Thanksgiving is unique as an American holiday. Every other holiday is centered on consumerism, usually masked as giving to others. Well, maybe not Halloween but it’s not really a “Holiday”. Thanksgiving is centered on giving to others, but masked as consumption. We talk about being thankful, but the thing most people are thankful for is a good parking space at the shopping mall. We talk about giving to others, but we focus on stuffing our faces.
Other cultures have rich food traditions around holidays, but in America, other than hot dogs on the fourth of July, the Thanksgiving Turkey Dinner is our only food holiday. Turkey Day.
Benjamin Franklin had suggested the turkey as our national bird. Not because of his resemblance to a turkey, but because the wild turkey is a very clever animal, just ask any turkey hunter. They are aware of their surroundings and difficult to sneak up on, they spook easily so hunting requires lying perfectly still in wait and hoping one walks in front of your shotgun. The wild turkey displays our national colors, red, white and blue. Unbeknownst to Franklin, the turkey would be bred domestically into one of the stupidest animals on the planet, one that can starve to death if its food trough is moved to far, or drown if it feels a rain drop on its head and looks up to see what’s happening. Maybe the turkey was a better choice than Ben had realized.
Being a vegetarian at Thanksgiving gives one a wonderful perspective. In the same way that many people now do not know where milk comes from, they also fail to remember what vegetables are. The other symbol of Thanksgiving, the cornucopia, is filled with vegetables. The only meat at the table is the centerpiece bird, yet having a vegetarian to dinner causes panic. “What can you eat?” Everything except that big dead bird.
I don’t mind handling meat, in fact last year I roasted a turkey breast for my step son, wrapped in a bacon lattice. Our first Thanksgiving we spent with friends, and there was a glimmer of disappointment when our host remembered that we were vegetarians, and then that flash of panic as he tried to think what he could make for us at the last minute. He didn’t need to make anything, all the other dishes were vegetables.
This year we’ll be having dinner with friends again, but last night I made a specifically vegetarian dish that anyone can enjoy, and I’ll share it with you here. Portabello and caramelized onion lasagna. It takes a few hours to put together, I’m very sensitive to slicing onions so that’s the longest part for me. Here’s what you’ll need:
Lasagna pasta (I prefer the “ready for oven” type”)
3 large onions, thinly sliced (I use a mix, one red, two yellow)
4 portobello mushroom caps, gills removed, diced (you can go with 5 medium or 4 large)
one half cup red wine (that’s one glass, drink the rest of the bottle with dinner)
four cups baby spinach
two cups ricotta cheese
one cup basil (I get the live plants in the grocery store, it’s about every leaf from a good sized plant)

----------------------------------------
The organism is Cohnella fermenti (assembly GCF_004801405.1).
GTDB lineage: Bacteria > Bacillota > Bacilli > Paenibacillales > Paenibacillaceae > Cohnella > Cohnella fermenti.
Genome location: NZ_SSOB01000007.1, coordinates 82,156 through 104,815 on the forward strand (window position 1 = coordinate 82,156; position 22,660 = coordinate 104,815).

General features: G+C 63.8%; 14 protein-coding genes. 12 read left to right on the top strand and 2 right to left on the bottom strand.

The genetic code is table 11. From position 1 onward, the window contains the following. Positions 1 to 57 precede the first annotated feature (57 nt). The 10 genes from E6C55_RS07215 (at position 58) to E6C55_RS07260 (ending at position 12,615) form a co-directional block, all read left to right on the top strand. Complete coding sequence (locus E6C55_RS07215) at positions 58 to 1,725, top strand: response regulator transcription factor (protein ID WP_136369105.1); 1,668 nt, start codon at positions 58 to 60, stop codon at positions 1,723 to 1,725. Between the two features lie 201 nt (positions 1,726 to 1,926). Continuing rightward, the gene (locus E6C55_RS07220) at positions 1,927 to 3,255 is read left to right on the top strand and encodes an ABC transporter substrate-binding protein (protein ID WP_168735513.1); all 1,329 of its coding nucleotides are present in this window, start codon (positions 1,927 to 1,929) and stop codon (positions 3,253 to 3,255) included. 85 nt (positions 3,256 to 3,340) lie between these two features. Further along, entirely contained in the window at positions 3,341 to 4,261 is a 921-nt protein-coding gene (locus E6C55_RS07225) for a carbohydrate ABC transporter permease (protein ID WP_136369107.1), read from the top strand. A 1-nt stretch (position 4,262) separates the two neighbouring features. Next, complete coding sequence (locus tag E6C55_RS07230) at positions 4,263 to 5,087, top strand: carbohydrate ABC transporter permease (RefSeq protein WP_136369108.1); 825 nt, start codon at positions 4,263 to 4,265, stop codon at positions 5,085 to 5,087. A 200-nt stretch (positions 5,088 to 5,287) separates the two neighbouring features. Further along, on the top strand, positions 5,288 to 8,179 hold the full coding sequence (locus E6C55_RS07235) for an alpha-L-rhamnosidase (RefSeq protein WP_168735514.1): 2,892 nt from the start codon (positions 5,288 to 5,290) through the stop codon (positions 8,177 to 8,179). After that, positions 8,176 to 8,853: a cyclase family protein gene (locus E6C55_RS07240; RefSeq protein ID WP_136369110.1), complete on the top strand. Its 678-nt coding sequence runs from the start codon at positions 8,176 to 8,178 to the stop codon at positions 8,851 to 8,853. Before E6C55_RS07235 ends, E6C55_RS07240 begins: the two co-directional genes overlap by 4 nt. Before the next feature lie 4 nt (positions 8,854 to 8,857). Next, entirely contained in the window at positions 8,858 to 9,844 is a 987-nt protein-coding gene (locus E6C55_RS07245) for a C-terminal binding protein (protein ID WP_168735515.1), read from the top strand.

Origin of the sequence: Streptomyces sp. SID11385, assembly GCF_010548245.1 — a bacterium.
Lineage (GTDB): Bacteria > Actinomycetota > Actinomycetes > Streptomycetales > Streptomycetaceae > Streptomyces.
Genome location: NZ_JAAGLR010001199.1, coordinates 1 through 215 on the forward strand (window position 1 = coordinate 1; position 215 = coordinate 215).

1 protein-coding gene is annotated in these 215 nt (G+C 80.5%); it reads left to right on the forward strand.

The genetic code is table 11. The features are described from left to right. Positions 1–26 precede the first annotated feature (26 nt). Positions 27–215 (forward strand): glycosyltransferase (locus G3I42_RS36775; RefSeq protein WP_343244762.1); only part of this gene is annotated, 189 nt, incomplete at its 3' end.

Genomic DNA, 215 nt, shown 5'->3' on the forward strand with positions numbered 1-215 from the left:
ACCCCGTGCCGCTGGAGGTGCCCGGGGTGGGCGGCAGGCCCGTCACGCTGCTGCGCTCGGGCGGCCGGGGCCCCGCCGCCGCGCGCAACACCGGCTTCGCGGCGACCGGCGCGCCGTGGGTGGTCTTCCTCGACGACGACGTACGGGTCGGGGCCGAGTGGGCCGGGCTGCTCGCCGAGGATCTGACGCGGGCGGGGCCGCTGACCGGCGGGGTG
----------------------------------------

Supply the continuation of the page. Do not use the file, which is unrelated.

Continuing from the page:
three tablespoons flour
two cups milk
two ounces of Gorgonzola cheese crumbled
one third cup crushed walnuts
fresh ground pepper
any extra basil for finishing
If you’re not using oven ready lasagne pasta, cook the pasta first. Cook a few minutes less than the package instructions, drain, and keep in the covered pot you cooked them in.
Heat the oven to 375F.
In a large pot heat three tablespoons of olive oil, then add the onions. stir them every few minutes as you’re preparing everything else. You’re going for a caramelized browning, this should take close to half an hour. Add the mushrooms, cook for a few minutes until they soften then add the wine and a little salt and cook a few more minutes until everything appears uniform, add a few grinds of pepper, then remove from heat.
In a food processor, place the spinach, then the ricotta, then the basil, an a pinch of salt. process until smooth.
In a medium saucepan, heat two or three tablespoons of olive oil (depending on what kind of flour you’re using), and whisk in the flour until it bubbles. Gradually add the milk, whisking constantly. Cook for a minute or two, then slowly add the Gorgonzola while still gently whisking. Once the cheese is melted and blended, remove from heat.
Assembling the Lasagna
Oil a 13 X 9 baking dish, then cover the bottom with one half cup of the cheese sauce. My ladle is exactly one half cup. Place a layer of lasagna pasta over the sauce, spread half of the spinach mixture over the pasta, and top that with one third of the onion/portobello mixture. Spread another ladle of cheese sauce over the onion/portobello mixture.
Apply another layer of pasta, the remaining spinach mixture, and half of the remaining onion/portobello, then top with half the remaining cheese sauce. Then finish with another layer of pasta, the remaining onion/portobello mixture, and the remaining cheese sauce. I use a slotted spoon for this last bit of cheese sauce, letting it drip evenly over the onion/portobello mix.
Sprinkle with the walnuts and any remaining basil, cover the pan with foil. Bake for twenty minutes, remove the foil, and bake another fifteen minutes. Let stand for at least five minutes before serving.
If you want to add a holiday element, make cranberry sauce! Put one cup water, one cup sugar, a cinnamon stick, and an orange cut into eighths (cut in half, then quarter the halves) and bring to a boil. Remove the cinnamon and orange pieces and add one package of cranberries. Return to a low boil. the cranberries will macerate and and the skins will break in about ten minutes. Once the sauce begins to thicken, reduce the heat and add one quarter cup Grand Marnier (or more). When the sauce is a little thinner than you want, remove from heat. It will thicken as it cools, which may take a couple of hours depending on the ambient temperature.